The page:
Meditation also gives you the capacity to get beyond the various emotional or mental habits that you might be stuck in from old conditioning, to the point where you have identified them as you. This is how I am. But it might not be so, and maybe through meditation practice, you can overcome these ancient habits. Not to say that this happens overnight, but this is really possible. I have seen this happen.

I also know that meditation practice—when you combine it as we do here with some sense of community and friendship, with teaching, and with encouragement to apply what you learn on your cushion to your everyday life—will almost certainly help improve your human communication and your relationships. It will almost certainly open your heart to love and compassion. It will probably make you a more ethical and responsible human being.

I have a group of lawyers that I work with, and we have come up with a term “the meditative perspective.” This describes in a non-sectarian way the attitude and approach to life that will eventually arise out of a regular meditation practice, when you combine it with teaching, with some community, and with some active self-reflection.

This begins to remind me of the sentence on your tube of toothpaste: “This product has been proven to be an effective, decay preventing dentifrice when combined with a conscientiously applied program of oral hygiene.” I actually believe in the virtues of toothpaste. Since my dentist is sitting nearby, I will tell you that I brush every day, twice a day, and use an electronic toothbrush.

I believe in the virtues of toothpaste to keep your teeth healthy, and I really believe in the virtues of meditation practice to help make your life better and the world better. Still, I confess that I often feel slightly uneasy about promoting meditation practice in this way. One reason that I feel a little uneasy is that if you are looking too hard in your meditation practice for improvements to occur, there is a really good chance that you will be disappointed, because your very looking and hoping and desiring for those improvements might stand in the way of those improvements. It works that way sometimes.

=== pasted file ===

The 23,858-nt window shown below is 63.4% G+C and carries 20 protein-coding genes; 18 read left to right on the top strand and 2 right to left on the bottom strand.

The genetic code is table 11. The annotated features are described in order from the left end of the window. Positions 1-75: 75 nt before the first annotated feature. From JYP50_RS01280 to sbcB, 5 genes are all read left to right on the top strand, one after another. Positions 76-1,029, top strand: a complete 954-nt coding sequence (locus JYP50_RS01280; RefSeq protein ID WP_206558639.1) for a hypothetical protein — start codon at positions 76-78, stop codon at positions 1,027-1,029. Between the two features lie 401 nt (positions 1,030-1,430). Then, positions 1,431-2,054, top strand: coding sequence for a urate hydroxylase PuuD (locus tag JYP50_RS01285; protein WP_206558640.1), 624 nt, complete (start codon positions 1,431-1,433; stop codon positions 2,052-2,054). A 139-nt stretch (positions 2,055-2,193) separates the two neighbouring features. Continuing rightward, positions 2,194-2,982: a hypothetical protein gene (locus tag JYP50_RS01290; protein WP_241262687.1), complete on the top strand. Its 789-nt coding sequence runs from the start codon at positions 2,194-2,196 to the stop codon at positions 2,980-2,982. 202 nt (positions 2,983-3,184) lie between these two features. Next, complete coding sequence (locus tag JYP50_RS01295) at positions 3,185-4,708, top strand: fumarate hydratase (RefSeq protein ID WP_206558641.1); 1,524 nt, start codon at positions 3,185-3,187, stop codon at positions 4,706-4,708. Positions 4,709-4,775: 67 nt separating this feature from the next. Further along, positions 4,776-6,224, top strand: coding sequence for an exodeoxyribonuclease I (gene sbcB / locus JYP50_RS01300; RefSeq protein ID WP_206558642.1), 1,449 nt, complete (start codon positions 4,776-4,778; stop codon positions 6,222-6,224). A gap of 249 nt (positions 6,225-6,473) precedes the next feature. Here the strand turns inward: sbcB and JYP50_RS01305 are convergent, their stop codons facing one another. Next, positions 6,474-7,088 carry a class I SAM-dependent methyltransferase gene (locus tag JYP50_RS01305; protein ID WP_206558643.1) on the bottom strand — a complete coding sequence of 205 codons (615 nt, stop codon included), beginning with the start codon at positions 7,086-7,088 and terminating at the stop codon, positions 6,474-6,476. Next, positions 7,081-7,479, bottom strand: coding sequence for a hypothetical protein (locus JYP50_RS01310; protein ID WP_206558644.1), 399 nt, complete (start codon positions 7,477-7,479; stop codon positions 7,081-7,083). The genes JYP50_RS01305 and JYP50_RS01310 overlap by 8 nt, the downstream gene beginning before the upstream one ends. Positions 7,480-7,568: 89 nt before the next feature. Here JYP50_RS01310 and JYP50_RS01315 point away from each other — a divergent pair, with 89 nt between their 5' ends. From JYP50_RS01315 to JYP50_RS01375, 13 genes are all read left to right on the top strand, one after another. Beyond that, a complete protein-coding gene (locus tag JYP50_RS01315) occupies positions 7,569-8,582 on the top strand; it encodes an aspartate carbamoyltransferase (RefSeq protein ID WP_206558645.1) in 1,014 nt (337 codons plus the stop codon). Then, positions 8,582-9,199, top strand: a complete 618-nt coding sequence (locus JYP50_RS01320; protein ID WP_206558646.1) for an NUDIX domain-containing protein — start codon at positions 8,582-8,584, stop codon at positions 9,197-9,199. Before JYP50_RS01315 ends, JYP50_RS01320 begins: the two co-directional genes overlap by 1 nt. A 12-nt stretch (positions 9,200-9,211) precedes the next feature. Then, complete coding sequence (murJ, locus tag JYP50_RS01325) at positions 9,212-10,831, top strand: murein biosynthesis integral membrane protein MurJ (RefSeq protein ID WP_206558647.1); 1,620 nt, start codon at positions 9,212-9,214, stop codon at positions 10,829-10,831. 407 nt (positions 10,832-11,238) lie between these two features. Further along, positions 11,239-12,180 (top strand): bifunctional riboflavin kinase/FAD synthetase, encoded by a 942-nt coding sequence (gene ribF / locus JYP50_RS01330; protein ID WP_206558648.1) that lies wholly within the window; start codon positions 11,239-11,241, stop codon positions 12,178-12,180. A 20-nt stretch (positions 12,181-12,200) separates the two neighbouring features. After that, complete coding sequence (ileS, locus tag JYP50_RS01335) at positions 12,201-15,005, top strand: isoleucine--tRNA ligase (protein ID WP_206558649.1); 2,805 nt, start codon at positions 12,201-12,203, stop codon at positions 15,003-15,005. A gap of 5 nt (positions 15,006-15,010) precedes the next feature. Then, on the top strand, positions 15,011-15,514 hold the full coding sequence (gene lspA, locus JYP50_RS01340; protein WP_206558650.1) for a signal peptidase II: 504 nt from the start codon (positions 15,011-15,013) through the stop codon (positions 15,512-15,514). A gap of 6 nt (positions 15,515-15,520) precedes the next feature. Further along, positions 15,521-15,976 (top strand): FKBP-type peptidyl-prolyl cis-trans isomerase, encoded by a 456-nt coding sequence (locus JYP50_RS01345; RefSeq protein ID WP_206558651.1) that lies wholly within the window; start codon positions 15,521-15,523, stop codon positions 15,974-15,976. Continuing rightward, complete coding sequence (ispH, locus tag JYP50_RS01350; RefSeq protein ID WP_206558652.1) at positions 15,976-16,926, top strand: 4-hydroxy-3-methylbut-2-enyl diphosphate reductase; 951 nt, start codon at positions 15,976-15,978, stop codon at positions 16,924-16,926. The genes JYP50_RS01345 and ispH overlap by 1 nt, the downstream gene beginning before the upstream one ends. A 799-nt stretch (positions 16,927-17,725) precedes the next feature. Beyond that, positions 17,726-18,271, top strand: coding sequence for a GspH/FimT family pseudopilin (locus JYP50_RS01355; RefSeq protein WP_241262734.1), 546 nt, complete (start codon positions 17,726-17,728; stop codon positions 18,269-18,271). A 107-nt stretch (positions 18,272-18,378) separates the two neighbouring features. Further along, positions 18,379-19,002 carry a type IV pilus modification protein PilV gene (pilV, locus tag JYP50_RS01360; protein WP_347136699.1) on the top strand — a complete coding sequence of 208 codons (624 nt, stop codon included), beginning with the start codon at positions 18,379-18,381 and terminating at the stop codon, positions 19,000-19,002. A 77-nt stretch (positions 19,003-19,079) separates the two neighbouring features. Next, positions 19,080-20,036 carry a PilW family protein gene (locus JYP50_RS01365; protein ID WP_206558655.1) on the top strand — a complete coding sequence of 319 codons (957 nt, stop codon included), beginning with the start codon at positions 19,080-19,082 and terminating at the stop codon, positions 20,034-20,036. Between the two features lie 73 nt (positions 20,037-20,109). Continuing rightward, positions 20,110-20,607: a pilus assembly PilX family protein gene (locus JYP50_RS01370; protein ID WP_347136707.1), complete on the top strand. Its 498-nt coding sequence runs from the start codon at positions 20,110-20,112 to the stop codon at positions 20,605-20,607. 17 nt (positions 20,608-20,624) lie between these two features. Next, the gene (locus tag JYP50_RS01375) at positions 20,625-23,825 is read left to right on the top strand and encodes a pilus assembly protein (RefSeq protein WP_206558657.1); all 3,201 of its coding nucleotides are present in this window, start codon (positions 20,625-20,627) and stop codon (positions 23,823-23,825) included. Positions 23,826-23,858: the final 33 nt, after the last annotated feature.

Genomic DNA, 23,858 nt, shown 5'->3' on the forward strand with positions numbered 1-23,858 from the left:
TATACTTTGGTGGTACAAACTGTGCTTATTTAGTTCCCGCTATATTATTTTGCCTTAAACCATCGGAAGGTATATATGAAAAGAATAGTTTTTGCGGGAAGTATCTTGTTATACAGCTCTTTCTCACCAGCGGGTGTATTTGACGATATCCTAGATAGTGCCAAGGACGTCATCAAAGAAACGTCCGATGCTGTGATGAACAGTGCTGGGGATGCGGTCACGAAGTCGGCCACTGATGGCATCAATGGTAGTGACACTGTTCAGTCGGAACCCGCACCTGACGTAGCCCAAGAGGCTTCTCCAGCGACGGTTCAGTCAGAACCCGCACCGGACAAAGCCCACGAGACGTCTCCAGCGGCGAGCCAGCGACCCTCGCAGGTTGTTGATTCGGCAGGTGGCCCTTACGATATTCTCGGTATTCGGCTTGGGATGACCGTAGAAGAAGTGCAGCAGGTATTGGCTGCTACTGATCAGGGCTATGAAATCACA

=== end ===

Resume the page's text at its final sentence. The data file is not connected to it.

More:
Besides, I have noticed that by the time the meditation practice improves your life in just the ways you wanted it to improve your life, you are no longer interested in these particular improvements. You have already taken them for-granted, and now there are other improvements you are seeking. Furthermore, on top of all this, meditation practice, like anything else in this world, does not come with guarantees. It might not work. Or, at least, it might not work as clearly and simply as one would like. As you all know, because you may have experienced this yourself, it is possible to brush well every day and still have tooth decay and gum disease.

These are minor things. The main reason I feel uneasy about promoting meditation practice as something that will improve your life is that in the end, it definitely won’t work, because everything is impermanent, and you are going to lose your life and everything that you cherish. This is not what you point out when you are selling meditation practice and decay preventing dentifrice. It seems disingenuous. Also, in the end, quite counter-productive.

Someone asked me if I would endorse his health book. So I read the book. It was actually really good. It advocates a very do-able and sane program that includes a good diet, exercise, and meditation, as the pathway to a good and long, healthy life. This is impressive and really great, but it seems slightly misleading. The book never mentions anywhere that sickness, old age, and death really are problems that sometimes do not have solutions, even with a good diet, good exercise, brushing every day, and meditation. You still could possibly get sick and die.

Somebody might say, Why worry about that? Why not enjoy life now while you can? The problem is that impermanence doesn’t come later on. Impermanence and the suffering it brings is the shape of every conditioned moment of time right now. If you want to live your life with some depth and some truth, you have to take all of this into account now. Yes, you have to brush every day, meditate, be happy, be healthy, be as strong as you can be, and, at the same time, recognize how vulnerable and fleeting your life actually is, moment by moment.